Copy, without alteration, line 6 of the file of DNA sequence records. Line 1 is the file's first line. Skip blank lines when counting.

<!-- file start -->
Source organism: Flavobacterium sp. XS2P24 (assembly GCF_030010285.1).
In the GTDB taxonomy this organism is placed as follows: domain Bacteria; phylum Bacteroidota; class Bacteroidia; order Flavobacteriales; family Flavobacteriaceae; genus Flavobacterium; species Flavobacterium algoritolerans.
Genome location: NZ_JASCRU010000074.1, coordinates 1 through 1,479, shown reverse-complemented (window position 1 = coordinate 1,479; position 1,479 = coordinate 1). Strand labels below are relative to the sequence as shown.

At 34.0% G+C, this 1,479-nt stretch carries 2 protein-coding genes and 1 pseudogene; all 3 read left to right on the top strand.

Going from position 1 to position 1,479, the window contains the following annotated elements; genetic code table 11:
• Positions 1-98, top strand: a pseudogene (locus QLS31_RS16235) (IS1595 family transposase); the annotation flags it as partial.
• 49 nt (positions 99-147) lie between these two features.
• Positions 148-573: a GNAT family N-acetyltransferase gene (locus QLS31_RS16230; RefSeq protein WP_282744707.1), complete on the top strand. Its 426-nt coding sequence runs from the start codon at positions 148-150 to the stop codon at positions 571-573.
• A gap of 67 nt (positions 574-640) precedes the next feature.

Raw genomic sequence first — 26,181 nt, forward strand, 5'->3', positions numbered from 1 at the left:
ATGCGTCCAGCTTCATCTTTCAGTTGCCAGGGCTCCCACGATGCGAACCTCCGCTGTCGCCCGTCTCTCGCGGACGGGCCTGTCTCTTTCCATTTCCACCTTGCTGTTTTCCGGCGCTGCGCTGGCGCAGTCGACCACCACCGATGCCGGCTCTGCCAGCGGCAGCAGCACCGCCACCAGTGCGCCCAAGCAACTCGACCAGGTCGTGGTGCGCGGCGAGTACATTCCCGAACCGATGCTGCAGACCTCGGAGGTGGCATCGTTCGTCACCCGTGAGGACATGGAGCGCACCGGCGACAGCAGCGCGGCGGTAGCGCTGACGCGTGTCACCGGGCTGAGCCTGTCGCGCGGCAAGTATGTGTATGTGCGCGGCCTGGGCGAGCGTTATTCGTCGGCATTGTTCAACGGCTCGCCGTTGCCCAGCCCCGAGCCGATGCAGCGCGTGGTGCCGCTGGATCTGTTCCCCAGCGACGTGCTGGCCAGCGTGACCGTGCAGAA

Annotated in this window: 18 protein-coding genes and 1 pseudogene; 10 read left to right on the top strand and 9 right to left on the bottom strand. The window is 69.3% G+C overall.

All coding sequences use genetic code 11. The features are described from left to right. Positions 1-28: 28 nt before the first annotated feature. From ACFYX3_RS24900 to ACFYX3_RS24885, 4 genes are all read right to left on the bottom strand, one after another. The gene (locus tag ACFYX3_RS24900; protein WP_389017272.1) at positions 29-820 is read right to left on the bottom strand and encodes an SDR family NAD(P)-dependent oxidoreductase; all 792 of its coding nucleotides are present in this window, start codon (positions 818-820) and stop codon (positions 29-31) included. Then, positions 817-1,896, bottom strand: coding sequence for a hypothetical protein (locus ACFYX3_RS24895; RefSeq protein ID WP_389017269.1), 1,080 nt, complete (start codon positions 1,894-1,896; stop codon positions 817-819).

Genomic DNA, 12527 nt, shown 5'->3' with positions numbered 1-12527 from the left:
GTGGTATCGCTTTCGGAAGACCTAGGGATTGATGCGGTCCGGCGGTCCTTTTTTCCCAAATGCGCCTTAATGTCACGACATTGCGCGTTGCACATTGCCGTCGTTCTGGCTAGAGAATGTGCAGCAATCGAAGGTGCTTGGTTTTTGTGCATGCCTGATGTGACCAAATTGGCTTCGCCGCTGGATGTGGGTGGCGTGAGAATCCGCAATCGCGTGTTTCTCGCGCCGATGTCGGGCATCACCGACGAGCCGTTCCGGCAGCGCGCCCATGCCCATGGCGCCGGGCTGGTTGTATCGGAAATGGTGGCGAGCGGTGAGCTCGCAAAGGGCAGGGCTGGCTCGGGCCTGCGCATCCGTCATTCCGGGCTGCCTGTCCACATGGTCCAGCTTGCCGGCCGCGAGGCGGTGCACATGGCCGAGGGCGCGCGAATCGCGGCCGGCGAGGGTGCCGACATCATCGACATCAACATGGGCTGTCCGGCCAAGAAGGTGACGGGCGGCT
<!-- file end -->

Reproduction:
• Positions 1-98, top strand: a pseudogene (locus QLS31_RS16235) (IS1595 family transposase); the annotation flags it as partial.